Carl Homstad is known throughout the state of Iowa for taking an ordinary-looking building and bringing it to life with his murals.
Well, Marshalltown can get ready for some infusion of his "life" in the form of two murals heading to a building downtown.
Homstad, an artist from Decorah, is set to begin work on a mural on the east side of the Zeno's Pizza building that will wrap around to the south side of the structure.
Artist Carl Homstad works on one of his six murals which can be found in Newton. Homstad will paint two murals in Marshalltown this June, one on the east side of the Zeno’s Pizza building and one on the south side. The murals will have a different design than the one pictured and include former storefronts and the former Marshalltown State Bank.
Homstad has completed dozens of murals throughout Iowa and the Midwest including six murals of this type on buildings in Newton.
"After I did the first one they kept finding places for me to do them," Homstad said.
He is being brought to Marshalltown for the work courtesy of the Marshalltown Development Foundation, which relies on local donations to fund its projects, and help from the Martha Ellen Tye Foundation. Zeno's management is also contributing to the project as they will prepare the walls for Homstad's work.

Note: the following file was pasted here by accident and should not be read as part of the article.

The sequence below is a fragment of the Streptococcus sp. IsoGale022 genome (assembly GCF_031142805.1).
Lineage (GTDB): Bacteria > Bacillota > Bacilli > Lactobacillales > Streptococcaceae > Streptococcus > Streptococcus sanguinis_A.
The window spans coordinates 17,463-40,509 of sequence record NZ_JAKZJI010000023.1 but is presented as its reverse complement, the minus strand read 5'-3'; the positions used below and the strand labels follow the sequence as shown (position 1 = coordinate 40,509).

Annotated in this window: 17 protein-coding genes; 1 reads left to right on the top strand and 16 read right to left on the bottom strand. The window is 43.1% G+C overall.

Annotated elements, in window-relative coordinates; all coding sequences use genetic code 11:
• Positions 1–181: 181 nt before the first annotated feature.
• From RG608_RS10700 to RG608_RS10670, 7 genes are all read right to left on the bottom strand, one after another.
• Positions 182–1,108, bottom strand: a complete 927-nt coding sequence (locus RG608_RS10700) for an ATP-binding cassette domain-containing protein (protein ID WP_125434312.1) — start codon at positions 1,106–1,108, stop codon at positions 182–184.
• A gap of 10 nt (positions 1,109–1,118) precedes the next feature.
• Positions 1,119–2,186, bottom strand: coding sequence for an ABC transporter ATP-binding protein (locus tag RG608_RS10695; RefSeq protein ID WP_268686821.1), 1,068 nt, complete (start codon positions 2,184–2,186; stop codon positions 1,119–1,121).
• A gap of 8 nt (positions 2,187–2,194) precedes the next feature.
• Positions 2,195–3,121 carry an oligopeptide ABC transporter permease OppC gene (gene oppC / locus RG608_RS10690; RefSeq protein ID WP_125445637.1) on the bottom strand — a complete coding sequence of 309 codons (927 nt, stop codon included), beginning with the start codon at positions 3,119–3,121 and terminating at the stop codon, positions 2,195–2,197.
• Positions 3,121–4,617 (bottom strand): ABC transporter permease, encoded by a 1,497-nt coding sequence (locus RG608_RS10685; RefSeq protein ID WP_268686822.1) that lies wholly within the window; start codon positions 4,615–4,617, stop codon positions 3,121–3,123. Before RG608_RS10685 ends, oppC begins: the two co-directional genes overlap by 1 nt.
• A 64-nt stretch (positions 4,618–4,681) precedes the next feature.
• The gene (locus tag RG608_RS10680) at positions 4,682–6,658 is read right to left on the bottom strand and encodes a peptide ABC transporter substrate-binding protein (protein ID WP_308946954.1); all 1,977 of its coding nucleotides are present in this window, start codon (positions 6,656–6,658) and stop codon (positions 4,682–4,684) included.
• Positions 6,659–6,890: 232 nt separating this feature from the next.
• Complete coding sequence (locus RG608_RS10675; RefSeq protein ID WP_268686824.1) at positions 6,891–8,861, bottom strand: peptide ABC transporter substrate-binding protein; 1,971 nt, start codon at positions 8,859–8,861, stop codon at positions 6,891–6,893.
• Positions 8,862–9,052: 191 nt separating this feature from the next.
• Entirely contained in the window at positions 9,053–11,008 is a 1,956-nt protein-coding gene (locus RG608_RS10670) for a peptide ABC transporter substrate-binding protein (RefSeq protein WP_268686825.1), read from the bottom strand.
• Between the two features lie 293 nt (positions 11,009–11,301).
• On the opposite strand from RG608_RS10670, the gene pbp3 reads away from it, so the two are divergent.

The mural on the east side of Zeno's will depict the front of the old Marshalltown State Bank while the south side of the building will have other old-time storefronts. The work is expected to be done over the span of 15 days in June and the public is welcome to view Homstad in action.
"We loved his work in Newton," said Marshalltown Development Foundation member Jane Bauer. "It's very detailed and it's realistic. He really appreciates the historical value to the community."
Dean Elder, president of the MDF, is equally excited about the project which he calls historical art.
"We think it will create some excitement," Elder said. "It gives people something to talk about."
Homstad said murals are a way to bring the art to the people who may not go to galleries. He also takes seriously the historical impact the murals can have on people.
"I think one thing Americans have trouble with is appreciating their history in small towns," Homstad said. "A mural can help you appreciate the character of the town architecturally and historically."
Homstad traditionally adds small items of local history in his paintings and he said people can expect Fisher valves and Marshalltown trowels to be included in one of the stores. It might surprise people to know he uses just ordinary exterior house paint for his murals.
Bauer hopes the work doesn't stop at just two murals for Homstad in Marshalltown.
"We're hoping this is a kickoff to even more murals for the town," she said.
To view Homstad's previous work visit his website at www.carlart.com. To donate to the Marshalltown Development Foundation contact Elder at 641-752-4840.
Contact Andrew Potter at 641-753-6611 or firstname.lastname@example.org